BBC News, Tokyo

Tokyo's reputed oldest woman has been missing for decades, Japanese officials have discovered as they made checks after the city's supposed oldest man was found to have died years ago.

http://www.bbc.co.uk/news/world-asia-pacific-10848254  Wink



Excerpt of article added to make post compliant with current forum policy regarding naked links.  -PtA
« Last Edit: March 03, 2011, 12:49:00 AM by PeterTheAleut » Logged

"A riddle or the cricket's cry
Is to doubt a fit reply." - William Blake
Hermogenes
Elder
*****
Offline Offline

Jurisdiction: OCA
Posts: 493



« Reply #41 on: March 02, 2011, 06:09:00 PM »

I don't think it makes sense to compare the different Buddhist sects to Christian denominations. Pure Land, Chan, Tiantai, Theravada, Geluk, etc. are all different Buddhist sects, but they all recognize each other as Buddhist. Even if a given school might claim that theirs is the "higher" teaching, this does not amount to the kind of division one sees between, say, Orthodoxy and Protestantism. But I doubt anyone from these sects would recognize SGI as legitimate Buddhism.

That is simply not correct. No expert or scholar with a reputation to protect would say the SGI is not a legitimate form of Nichiren Buddhism. That is not to say that people jealous of their success would not throw rocks but that's all it would be.

lets review:

Do they  have a legitimate lineage?

Yes, without question. They come from the Nikko school. He was one of Nichiren's hand picked heirs. Now they would say Nikko was Nichiren's sole heir, which is incorrect but all Japanese groups like to puff up their founders reputation. Par for the course IMHO.

Do they practice Nichiren's formula for enlightenment?

Again, without question. They chant the "Daimoku"  (Namu Myoho Renge Kyo) and recite the essential portions of the Lotus Sutra. They use the "DaiMandara" or "Gohonzon" as their Object of Worship. Those are the basic elements of Nichirenism.

Now they have adopted the false Metaphysical View of Hongaku Shiso as I wrote about earlier. But most of the current Japanese sects have either flirted with that philosophy or teach it outright.

They have a fearless leader, Daisaku Ikeda but he does not fit the exact mold of cult leaders like Sun Yung Moon.
It is true that many if not most SGI members hang on every trite word he speaks, but it is not at all a requirement. I know many SGI members who are not at all fans of his and have lived within the SGI for decades.  

They have added a strong dose of "Humanism" to their idea's. Happiness in this life. That is not a heresy.

They are not very intellectual. They dont have the snob appeal of many other forms of Buddhism it is true. they have as members more than a few Artists, Musicians and Actors: Patrick Duffy, Herbie Hancock, Tina Turner.... She credits her SGI practice for giving her the strength to leave Ike.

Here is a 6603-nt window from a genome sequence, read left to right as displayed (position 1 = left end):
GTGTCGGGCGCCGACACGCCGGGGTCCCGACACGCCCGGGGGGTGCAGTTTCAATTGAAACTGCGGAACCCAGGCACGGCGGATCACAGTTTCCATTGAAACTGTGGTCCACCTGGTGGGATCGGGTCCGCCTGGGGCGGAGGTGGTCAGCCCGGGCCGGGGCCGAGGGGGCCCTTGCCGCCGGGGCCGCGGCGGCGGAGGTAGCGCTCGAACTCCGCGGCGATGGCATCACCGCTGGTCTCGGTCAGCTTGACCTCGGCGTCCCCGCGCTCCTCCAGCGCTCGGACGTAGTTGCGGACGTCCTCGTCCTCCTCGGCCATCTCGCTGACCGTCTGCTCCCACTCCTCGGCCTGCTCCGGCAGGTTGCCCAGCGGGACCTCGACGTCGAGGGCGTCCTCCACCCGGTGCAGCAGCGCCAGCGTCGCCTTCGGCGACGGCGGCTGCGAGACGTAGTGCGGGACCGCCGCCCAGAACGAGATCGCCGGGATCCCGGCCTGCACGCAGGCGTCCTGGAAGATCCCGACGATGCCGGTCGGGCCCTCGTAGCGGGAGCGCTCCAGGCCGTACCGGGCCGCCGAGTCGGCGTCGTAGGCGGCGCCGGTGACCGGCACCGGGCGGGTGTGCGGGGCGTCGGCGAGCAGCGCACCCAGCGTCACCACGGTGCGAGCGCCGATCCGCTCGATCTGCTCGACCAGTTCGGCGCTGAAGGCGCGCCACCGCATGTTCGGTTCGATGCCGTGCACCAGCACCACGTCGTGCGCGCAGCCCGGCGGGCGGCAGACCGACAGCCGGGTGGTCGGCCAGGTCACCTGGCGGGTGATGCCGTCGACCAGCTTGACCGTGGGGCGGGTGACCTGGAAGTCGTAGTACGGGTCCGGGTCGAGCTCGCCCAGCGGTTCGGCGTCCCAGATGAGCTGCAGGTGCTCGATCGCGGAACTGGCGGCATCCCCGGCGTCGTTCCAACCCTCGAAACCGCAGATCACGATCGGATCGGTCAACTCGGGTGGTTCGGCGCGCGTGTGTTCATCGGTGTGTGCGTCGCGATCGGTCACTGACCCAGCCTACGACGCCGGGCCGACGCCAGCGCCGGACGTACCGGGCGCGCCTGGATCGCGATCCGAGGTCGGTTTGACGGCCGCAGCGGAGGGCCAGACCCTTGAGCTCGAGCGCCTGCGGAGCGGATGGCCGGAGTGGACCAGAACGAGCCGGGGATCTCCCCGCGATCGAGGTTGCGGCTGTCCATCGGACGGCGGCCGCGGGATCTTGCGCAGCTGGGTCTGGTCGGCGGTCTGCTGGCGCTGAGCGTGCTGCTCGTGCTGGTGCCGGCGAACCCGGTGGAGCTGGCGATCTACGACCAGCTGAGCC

Go ahead and tell her she isn't "Really" a Buddhist.  

I recall just recently seeing a Musician being interview after he won a Grammy ( I cant remember his name). he talked very simply about about what a mess he used to be and how Buddhism ( SGI) had changed him.

 Years ago they would go down to the red-light district here in DC and convert Prostitutes. They would go into Prisons. They would build community centers in poorer areas. They are the sole Buddhist sect in the USA to have a very large number of African Americans as members.  

Talk is cheap

Marc- I'm not invested in Buddhism anymore, I'm just relaying the attitude I encountered among Buddhists, of various persuasions. The question isn't whether SGI does good stuff for people (can we please ignore the celebrity testimonies? Otherwise Scientology starts to look promising) but whether it's Buddhist. You argue that it is. I'm not going to disagree.

But the basis for smearing them as not real Buddhists is based on actions not doctrinal or historical analysis. Testimonies cut both ways. Live by the anecdote then die by it too.

There is no legitimate reason for saying they are not Buddhists. It's just a way to  insult them.


Aren't you doing the same thing when you say they are cut off from God's grace? Not just Nichirens, but all Buddhists: God has damned them eternally, all of them. (Along with most Christians, btw.) That's much more serious than an uninformed layperson making an uninformed statement about Buddhism.
Logged
Marc1152
Toumarches
************
Offline Offline

Faith: Orthodox
Jurisdiction: Rocor
Posts: 13,496


Probiotic .. Antibiotic


« Reply #42 on: March 02, 2011, 06:13:54 PM »

I don't think it makes sense to compare the different Buddhist sects to Christian denominations. Pure Land, Chan, Tiantai, Theravada, Geluk, etc. are all different Buddhist sects, but they all recognize each other as Buddhist. Even if a given school might claim that theirs is the "higher" teaching, this does not amount to the kind of division one sees between, say, Orthodoxy and Protestantism. But I doubt anyone from these sects would recognize SGI as legitimate Buddhism.